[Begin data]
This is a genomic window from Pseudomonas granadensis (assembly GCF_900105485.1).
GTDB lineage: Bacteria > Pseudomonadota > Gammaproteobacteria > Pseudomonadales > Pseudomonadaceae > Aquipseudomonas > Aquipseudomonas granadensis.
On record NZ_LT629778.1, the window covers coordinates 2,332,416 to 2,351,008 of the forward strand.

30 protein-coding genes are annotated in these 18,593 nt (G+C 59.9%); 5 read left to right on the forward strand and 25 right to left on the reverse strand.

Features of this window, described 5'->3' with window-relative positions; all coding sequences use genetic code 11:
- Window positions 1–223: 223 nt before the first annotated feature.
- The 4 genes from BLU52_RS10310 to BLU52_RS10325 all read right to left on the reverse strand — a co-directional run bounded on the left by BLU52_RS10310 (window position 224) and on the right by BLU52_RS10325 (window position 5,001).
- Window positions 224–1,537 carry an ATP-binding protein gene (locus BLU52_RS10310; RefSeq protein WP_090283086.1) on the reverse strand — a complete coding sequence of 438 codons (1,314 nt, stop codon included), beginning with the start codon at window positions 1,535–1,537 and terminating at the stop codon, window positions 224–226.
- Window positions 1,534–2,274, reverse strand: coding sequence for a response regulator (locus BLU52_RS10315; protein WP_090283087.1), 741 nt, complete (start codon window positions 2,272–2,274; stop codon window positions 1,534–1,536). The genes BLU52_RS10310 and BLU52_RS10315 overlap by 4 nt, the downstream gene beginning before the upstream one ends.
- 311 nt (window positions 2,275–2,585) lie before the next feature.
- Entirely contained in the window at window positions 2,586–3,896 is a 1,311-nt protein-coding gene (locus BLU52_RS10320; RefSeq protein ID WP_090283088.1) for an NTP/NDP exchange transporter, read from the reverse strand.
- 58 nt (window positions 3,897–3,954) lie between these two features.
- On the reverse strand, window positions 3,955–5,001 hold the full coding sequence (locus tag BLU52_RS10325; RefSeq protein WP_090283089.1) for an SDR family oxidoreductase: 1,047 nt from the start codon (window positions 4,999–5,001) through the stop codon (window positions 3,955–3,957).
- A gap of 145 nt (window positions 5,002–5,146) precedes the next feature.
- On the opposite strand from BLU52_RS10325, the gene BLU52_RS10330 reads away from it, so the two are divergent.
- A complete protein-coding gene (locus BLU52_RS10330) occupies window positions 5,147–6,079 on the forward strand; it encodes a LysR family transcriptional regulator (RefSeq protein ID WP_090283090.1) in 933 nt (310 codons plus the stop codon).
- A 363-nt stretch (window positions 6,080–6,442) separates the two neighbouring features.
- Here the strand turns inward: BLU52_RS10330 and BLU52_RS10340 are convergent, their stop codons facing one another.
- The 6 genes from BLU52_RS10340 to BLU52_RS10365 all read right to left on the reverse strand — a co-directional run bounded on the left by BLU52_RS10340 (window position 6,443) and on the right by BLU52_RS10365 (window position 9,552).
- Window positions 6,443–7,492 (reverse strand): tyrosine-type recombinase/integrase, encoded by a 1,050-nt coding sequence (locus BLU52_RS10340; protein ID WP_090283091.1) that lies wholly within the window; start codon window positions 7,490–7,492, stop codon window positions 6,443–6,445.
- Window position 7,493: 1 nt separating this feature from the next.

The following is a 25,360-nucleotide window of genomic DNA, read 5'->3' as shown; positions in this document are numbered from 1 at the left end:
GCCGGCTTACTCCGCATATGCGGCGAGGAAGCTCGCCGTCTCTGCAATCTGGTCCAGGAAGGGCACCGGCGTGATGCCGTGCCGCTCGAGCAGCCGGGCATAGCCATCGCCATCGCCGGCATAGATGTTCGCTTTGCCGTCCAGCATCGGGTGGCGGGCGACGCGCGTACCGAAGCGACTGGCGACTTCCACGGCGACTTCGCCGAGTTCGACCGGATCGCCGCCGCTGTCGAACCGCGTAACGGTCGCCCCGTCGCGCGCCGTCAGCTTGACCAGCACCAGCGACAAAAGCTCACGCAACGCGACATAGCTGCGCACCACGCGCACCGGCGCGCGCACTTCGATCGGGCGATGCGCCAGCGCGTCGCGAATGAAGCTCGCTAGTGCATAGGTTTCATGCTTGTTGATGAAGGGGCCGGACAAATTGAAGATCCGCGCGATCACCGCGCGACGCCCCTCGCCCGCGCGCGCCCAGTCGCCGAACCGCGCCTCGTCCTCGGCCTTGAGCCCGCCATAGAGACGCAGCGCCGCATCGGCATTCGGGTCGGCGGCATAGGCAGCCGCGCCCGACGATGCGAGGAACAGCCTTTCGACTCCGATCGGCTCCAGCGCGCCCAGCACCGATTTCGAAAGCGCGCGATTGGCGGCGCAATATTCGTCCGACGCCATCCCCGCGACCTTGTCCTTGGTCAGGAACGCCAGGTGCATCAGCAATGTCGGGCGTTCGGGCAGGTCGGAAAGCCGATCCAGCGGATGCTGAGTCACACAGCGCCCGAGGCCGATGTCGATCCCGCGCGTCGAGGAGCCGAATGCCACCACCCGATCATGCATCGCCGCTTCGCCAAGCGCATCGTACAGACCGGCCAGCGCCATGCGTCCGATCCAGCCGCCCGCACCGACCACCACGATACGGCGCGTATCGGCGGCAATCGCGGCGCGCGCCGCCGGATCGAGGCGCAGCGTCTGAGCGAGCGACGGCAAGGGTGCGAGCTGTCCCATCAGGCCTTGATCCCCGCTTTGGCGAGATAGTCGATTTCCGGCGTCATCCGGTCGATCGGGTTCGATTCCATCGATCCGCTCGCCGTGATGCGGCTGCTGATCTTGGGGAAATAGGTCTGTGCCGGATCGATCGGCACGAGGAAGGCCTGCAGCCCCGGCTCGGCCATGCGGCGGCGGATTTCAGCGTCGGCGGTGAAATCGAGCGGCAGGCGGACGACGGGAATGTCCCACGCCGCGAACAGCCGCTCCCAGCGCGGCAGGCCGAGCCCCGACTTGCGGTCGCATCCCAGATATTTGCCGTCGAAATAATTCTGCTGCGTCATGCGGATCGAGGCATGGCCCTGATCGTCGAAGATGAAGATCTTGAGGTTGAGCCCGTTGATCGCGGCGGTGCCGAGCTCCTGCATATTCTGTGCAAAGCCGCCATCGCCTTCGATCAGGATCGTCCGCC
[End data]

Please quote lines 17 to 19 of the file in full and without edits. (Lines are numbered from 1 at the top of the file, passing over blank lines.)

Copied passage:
- A 363-nt stretch (window positions 6,080–6,442) separates the two neighbouring features.
- Here the strand turns inward: BLU52_RS10330 and BLU52_RS10340 are convergent, their stop codons facing one another.
- The 6 genes from BLU52_RS10340 to BLU52_RS10365 all read right to left on the reverse strand — a co-directional run bounded on the left by BLU52_RS10340 (window position 6,443) and on the right by BLU52_RS10365 (window position 9,552).